St. Louis-based musician Ryan Marquez has been cooking a cauldron of tunes for many years, and a fresh new brew is ready to be served. A new single called “Serenity” is the first track he has just released as he leads up to a full CD called “Saint Unity” coming this fall. The implications of the CD’s title may be obvious but not without impact: We are united in our human spirit, having overcome an unforeseeable crisis in this working-towards-post-pandemic world.
For “Serenity,” released in April, Marquez has invited the honey-voiced vocalist Anita Jackson and trumpet player Dawn Weber who sets fire to the edges of the sound. The other tracks include the luminous and breezy “Tonight, Tonight” featuring intelligent storyteller Paige Alyssa on vocals, and the warm, sweet-vibed “When You Love Somebody” infused with the delicate melodic voicings of Chrissy Renick, plus a nice handful more for a total of 12 tracks.
How did you first get exposed to music and what was the “aha!” moment when you decided this is what you would do in life?
Music picked me. I didn’t pick music. Ever since I can remember there has always been an innate love for music and particularly the piano/organ. My mom told me that she used to play recorded piano music while I was still in the womb, so I’ve been listening for as long as possible! She told me recently that she always wished she could learn to play the piano, but wasn’t able to afford lessons as a child, so I feel in essence that I carry a shared dream.
I remember being drawn to the stage whenever I encountered one and getting that butterfly feeling. I was fortunate to attend a performing arts school in Northeast Kansas City starting in kindergarten that instilled a foundation in me of music, dance, art, drama and art. Once I got a taste of being on the stage and having an audience, I knew that there was no other life for me but creating and performing.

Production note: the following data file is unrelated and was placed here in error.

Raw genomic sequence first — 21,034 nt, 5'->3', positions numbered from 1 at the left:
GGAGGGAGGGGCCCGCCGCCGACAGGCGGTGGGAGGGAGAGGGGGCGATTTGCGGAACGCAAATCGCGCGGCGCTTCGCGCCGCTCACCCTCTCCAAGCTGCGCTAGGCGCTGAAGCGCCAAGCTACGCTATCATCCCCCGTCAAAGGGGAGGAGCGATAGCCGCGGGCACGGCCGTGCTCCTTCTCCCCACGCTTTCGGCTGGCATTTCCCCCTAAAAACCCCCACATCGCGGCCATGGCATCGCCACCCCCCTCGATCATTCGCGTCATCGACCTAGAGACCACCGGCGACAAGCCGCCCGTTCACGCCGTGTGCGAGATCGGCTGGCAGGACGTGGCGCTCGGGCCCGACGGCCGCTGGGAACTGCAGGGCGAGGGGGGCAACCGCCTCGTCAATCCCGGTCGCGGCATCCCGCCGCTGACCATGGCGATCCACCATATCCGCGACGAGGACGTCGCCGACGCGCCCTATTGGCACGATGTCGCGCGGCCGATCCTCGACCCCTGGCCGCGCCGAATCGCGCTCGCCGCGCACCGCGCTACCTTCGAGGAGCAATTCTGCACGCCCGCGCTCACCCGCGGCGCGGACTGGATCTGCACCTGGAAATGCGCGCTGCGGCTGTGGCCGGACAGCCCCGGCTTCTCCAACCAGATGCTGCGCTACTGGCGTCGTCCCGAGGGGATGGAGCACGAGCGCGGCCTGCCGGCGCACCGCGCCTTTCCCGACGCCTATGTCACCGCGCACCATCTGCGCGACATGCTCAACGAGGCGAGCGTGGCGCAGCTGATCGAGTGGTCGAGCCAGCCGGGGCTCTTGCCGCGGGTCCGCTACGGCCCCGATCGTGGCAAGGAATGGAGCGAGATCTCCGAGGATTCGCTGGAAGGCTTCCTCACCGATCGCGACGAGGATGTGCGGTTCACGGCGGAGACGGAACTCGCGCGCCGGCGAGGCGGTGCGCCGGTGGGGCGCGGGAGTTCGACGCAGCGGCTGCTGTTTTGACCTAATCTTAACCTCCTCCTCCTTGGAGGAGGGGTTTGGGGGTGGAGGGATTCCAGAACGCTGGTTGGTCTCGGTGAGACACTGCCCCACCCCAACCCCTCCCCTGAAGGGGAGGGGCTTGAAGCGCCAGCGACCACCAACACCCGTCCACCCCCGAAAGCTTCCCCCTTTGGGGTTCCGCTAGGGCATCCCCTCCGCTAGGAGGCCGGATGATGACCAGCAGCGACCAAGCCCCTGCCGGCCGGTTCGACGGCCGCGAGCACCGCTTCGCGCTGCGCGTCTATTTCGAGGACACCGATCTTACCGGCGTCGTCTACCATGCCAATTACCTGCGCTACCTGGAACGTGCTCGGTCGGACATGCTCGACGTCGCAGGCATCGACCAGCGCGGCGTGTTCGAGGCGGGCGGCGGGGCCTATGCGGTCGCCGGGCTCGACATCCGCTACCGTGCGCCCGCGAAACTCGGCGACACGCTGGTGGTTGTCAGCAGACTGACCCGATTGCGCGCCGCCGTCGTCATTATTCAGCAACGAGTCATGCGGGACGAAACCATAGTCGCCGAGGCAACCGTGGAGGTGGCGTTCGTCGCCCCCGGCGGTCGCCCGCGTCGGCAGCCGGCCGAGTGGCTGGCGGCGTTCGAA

What do you play?
I play artist/producer/songwriter but mostly identify as “Creative.” Instrument-wise, I primarily play piano/keyboards/organ but also have a deep love for the bass. I always tell people I’m a bass player trapped in a keyboard player’s body. I think that’s why I love the organ so much, especially when I’m responsible for key bass.
How would you describe the music scene in St. Louis now, coming out of the pandemic?
ON FIRE! St. Louis has an incredible depth of original music artists that work together as one giant organism of family. We are right on the cusp of bursting onto the national scene as a unit, similar to the legendary scenes like Motown, Grunge in Seattle, Laurel Canyon, Stax, etc. Everyone supports each other’s projects and through the pandemic we all worked together via the mail and essentially on the front lines to produce monumental artistic works. As the world has been opening back up, artists/bands have been coming out blazing hot!
What elements of the other genres inspired you to combine them for your own personal sound – hip-hop and soul and even rock?
I consider myself a jazz/pop/hip-hop artist, so those flavors will always be present in any music I produce. I grew up listening to the rock music of yesteryear, whether it’s the Flower Power bands my mom loves like The Beatles, The Byrds or The Mama’s & the Papas, or the jazz fusion rock bands like Chicago, Steely Dan, Santana that my Dad turned me onto. There are only two types of music to me: good and bad, and the listener gets to decide! In my opinion, gospel music is the grandmother of all music so I would say, at my roots, the energy of my music comes from conjuring the intrinsic spirit that permeates the soul through various sounds that extend for divine purpose.
When did you come up with this album idea for “Saint Unity” and talk about naming it.
The concept was something that came to me over an extended period of time. It really required a lot of marination, maturation and fermentation.